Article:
The Importance of Reading

Maya Colchamiro, Staff Writer

Writing is everywhere. It can be found on billboards, food wrappers, phones, and most importantly, books. While many high schoolers disregard books, they can actually be an extremely valuable tool. A study from Healthline shows that “30 minutes of reading lowers blood pressure, heart rate, and feelings of psychological distress just as effectively as yoga and humor [do].” Many high schoolers feel extremely stressed, and books can significantly help.

Although long books may seem intimidating, many high schoolers prefer lengthy books because of the character development. Sophomore Payoja Mabbu states “My favorite author is Mariana Zapata because the books that she writes are exponentially longer than the books I normally read; they are like 700 to 1,000 pages. I also love her writing style and the way I can get attached to the characters.” Finding an author that you personally really like can make the biggest difference. Senior Mason Menser states, “I like longer novels because there is more character development.” A longer novel can help readers get attached to the characters. Reading is all about finding your preferences and exploring genres until you find your favorite.

Reading is also a good way to escape. Many readers find that they can view the world from a different perspective when they are reading. Freshman Tara Easterly states, “I used to go the library when I was younger, and it would always transport me to another world.” Being able to view someone else’s story while increasing your vocabulary and helping your brain stay sharp is an experience no other form of media can provide. Everyone needs to occasionally escape reality and relax, and reading is the perfect way to do that. Mabbu explains, “I really like that readers can get away and go into someone else’s journey and look at a different world.”

There is a lot of debate about movie adaptation, with almost every reader having an opinion on this controversial topic. Junior Spencer Blumenthal says, “I’m fine with books being turned into movies as long as the author has a say in it. I also think that some books just shouldn’t be movies.” Many students believe that books should not be turned into movies and doing so is a disgrace to the author. Easterly says, “I think it’s kind of iffy when books are turned in to movies. I personally usually like the original book much more than the movie.” Another interesting perspective is the thought of movies forcing teenagers to read more. Mabbu states, “I saw a movie I loved, so I ended up reading the entire trilogy that the movie was based off of.” A single movie can spark a love for reading, so the benefits can balance out the negative aspects.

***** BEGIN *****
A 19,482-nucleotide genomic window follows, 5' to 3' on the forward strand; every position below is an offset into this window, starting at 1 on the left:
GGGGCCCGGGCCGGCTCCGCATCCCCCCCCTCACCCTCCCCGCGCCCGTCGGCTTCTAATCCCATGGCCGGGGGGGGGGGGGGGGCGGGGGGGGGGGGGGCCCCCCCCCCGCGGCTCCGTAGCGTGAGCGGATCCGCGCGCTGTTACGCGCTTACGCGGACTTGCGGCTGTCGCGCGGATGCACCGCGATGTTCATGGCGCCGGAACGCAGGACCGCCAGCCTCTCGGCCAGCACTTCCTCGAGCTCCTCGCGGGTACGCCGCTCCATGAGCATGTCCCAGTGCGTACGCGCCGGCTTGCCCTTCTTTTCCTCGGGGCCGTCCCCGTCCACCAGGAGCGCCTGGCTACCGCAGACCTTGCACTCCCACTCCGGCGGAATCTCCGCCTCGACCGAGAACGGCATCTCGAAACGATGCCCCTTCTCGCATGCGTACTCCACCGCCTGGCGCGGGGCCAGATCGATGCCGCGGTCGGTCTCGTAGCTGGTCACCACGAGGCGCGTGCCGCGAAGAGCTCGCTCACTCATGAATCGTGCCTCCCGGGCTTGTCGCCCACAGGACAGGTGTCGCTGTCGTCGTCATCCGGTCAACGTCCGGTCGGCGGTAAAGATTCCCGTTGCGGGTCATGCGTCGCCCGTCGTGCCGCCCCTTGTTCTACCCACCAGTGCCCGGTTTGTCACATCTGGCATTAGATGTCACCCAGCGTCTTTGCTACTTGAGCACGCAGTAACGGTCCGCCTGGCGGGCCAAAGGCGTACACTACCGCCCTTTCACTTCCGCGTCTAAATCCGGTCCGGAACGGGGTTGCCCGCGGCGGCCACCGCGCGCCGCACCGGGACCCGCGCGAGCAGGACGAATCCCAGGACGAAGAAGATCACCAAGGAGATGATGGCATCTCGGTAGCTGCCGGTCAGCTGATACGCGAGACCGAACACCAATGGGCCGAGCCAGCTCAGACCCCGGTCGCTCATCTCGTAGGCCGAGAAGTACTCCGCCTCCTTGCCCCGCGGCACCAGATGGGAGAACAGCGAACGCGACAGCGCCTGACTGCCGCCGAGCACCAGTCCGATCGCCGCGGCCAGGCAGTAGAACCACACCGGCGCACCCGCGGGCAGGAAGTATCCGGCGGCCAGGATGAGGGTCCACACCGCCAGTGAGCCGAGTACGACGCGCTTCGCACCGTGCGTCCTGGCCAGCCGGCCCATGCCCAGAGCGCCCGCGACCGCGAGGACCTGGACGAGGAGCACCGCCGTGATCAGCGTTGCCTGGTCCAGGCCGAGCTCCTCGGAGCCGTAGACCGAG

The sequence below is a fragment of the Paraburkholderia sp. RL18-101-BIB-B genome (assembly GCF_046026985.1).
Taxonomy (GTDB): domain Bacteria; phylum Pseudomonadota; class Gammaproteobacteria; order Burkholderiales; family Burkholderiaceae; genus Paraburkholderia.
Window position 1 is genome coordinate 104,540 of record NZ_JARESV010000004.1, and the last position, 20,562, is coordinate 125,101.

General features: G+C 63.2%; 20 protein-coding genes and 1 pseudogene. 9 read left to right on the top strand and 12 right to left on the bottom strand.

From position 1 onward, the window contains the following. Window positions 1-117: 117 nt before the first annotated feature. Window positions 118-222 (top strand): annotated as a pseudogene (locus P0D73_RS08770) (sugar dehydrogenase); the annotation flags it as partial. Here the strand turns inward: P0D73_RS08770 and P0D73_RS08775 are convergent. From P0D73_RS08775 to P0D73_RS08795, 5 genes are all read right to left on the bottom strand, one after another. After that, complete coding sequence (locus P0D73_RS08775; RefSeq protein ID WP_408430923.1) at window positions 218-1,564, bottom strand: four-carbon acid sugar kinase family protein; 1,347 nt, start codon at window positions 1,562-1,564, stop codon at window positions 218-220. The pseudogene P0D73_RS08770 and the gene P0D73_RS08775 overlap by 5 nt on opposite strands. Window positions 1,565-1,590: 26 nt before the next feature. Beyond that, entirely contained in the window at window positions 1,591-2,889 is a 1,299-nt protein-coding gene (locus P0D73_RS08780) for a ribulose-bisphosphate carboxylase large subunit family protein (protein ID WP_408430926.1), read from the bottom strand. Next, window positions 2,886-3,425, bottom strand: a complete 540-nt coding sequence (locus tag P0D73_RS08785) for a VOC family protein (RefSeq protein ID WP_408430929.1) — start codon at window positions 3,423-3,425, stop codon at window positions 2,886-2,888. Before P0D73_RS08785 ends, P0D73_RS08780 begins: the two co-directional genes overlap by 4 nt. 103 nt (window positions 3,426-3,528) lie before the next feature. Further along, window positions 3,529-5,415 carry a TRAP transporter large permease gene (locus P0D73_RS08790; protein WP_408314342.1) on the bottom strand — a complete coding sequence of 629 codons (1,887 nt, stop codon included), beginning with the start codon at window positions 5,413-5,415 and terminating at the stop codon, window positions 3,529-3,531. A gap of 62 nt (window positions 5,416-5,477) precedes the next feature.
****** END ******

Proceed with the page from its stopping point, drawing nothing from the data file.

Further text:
The million-dollar question that almost every student who wants to start reading asks: How do I even start to enjoy reading? Easterly states, “I would recommend teen romance. ‘Five Feet Apart’ is my favorite book. ‘Harry Potter’ is always a good place for teens to start.” Finding your favorite genre makes reading 10 times more enjoyable and can spark the love for reading that many teens desire. Menser says, “My favorite author is Stephen King because he is able to bring characters to life.” Reading is completely subjective, so something you enjoy reading might be miserable for your best friend.

Regardless of how much you appreciate reading, it is good for you. Healthline explains, “Reading books benefits both your physical and mental health, and those benefits can last a lifetime. They begin in early childhood and continue through the senior years.” Although this specific study focuses on early childhood reading, it is never too late to start. An article from Family education elaborates, “Another big dividend of reading as a teen is a good score on the verbal section of a college admissions test. No other activity builds the vocabulary and comprehension skills needed to do well on these tests as well as reading.” So many teenagers are concerned about academic success and reading for enjoyment can help improve grades and test scores. Stressed about your English grade? Pick up a book! Reading a novel is definitely more enjoyable than flipping through a thesaurus or studying flashcards for hours and hours.

While it may be difficult to block out time to read, there is no shortage of ways to access books. The King County library system has millions of books available, free of charge. Menser says, “I like to buy books at Barnes and Noble or Amazon because it is convenient.” Easterly states, “I really like local book shops.” Sometimes reading reviews on Amazon can help people find something interesting, and sometimes reading book covers in a local store can help persuade readers to choose a certain book. The moral of the story is: everyone chooses books differently, and that is OK!